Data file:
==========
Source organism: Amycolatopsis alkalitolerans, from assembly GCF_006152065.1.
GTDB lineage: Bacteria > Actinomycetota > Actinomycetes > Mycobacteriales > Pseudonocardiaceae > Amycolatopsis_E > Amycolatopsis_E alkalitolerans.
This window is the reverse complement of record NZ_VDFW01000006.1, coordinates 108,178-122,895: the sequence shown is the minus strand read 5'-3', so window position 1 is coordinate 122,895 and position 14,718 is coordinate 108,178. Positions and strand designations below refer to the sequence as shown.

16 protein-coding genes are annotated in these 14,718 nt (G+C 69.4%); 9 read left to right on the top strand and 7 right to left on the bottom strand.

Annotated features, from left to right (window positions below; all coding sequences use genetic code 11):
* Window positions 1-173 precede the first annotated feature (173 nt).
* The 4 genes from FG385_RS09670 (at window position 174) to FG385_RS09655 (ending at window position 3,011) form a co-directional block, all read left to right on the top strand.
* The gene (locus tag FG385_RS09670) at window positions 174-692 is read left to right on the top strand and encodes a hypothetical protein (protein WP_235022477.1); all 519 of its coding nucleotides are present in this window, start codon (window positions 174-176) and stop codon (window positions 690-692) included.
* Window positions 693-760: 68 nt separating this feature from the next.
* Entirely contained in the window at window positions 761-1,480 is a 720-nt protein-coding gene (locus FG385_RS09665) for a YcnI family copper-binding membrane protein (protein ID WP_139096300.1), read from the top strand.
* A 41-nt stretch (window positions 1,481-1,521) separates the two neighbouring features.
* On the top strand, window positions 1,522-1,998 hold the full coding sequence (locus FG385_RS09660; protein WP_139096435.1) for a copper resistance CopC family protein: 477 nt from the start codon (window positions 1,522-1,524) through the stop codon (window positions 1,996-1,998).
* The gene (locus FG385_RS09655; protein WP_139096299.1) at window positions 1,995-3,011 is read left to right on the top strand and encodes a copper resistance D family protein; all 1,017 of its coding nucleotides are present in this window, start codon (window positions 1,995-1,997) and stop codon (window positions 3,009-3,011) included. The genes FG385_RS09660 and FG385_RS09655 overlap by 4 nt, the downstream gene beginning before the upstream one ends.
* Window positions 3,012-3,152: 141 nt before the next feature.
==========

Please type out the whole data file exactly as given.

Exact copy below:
Source organism: Amycolatopsis alkalitolerans, from assembly GCF_006152065.1.
GTDB lineage: Bacteria > Actinomycetota > Actinomycetes > Mycobacteriales > Pseudonocardiaceae > Amycolatopsis_E > Amycolatopsis_E alkalitolerans.
This window is the reverse complement of record NZ_VDFW01000006.1, coordinates 108,178-122,895: the sequence shown is the minus strand read 5'-3', so window position 1 is coordinate 122,895 and position 14,718 is coordinate 108,178. Positions and strand designations below refer to the sequence as shown.

16 protein-coding genes are annotated in these 14,718 nt (G+C 69.4%); 9 read left to right on the top strand and 7 right to left on the bottom strand.

Annotated features, from left to right (window positions below; all coding sequences use genetic code 11):
* Window positions 1-173 precede the first annotated feature (173 nt).
* The 4 genes from FG385_RS09670 (at window position 174) to FG385_RS09655 (ending at window position 3,011) form a co-directional block, all read left to right on the top strand.
* The gene (locus tag FG385_RS09670) at window positions 174-692 is read left to right on the top strand and encodes a hypothetical protein (protein WP_235022477.1); all 519 of its coding nucleotides are present in this window, start codon (window positions 174-176) and stop codon (window positions 690-692) included.
* Window positions 693-760: 68 nt separating this feature from the next.
* Entirely contained in the window at window positions 761-1,480 is a 720-nt protein-coding gene (locus FG385_RS09665) for a YcnI family copper-binding membrane protein (protein ID WP_139096300.1), read from the top strand.
* A 41-nt stretch (window positions 1,481-1,521) separates the two neighbouring features.
* On the top strand, window positions 1,522-1,998 hold the full coding sequence (locus FG385_RS09660; protein WP_139096435.1) for a copper resistance CopC family protein: 477 nt from the start codon (window positions 1,522-1,524) through the stop codon (window positions 1,996-1,998).
* The gene (locus FG385_RS09655; protein WP_139096299.1) at window positions 1,995-3,011 is read left to right on the top strand and encodes a copper resistance D family protein; all 1,017 of its coding nucleotides are present in this window, start codon (window positions 1,995-1,997) and stop codon (window positions 3,009-3,011) included. The genes FG385_RS09660 and FG385_RS09655 overlap by 4 nt, the downstream gene beginning before the upstream one ends.
* Window positions 3,012-3,152: 141 nt before the next feature.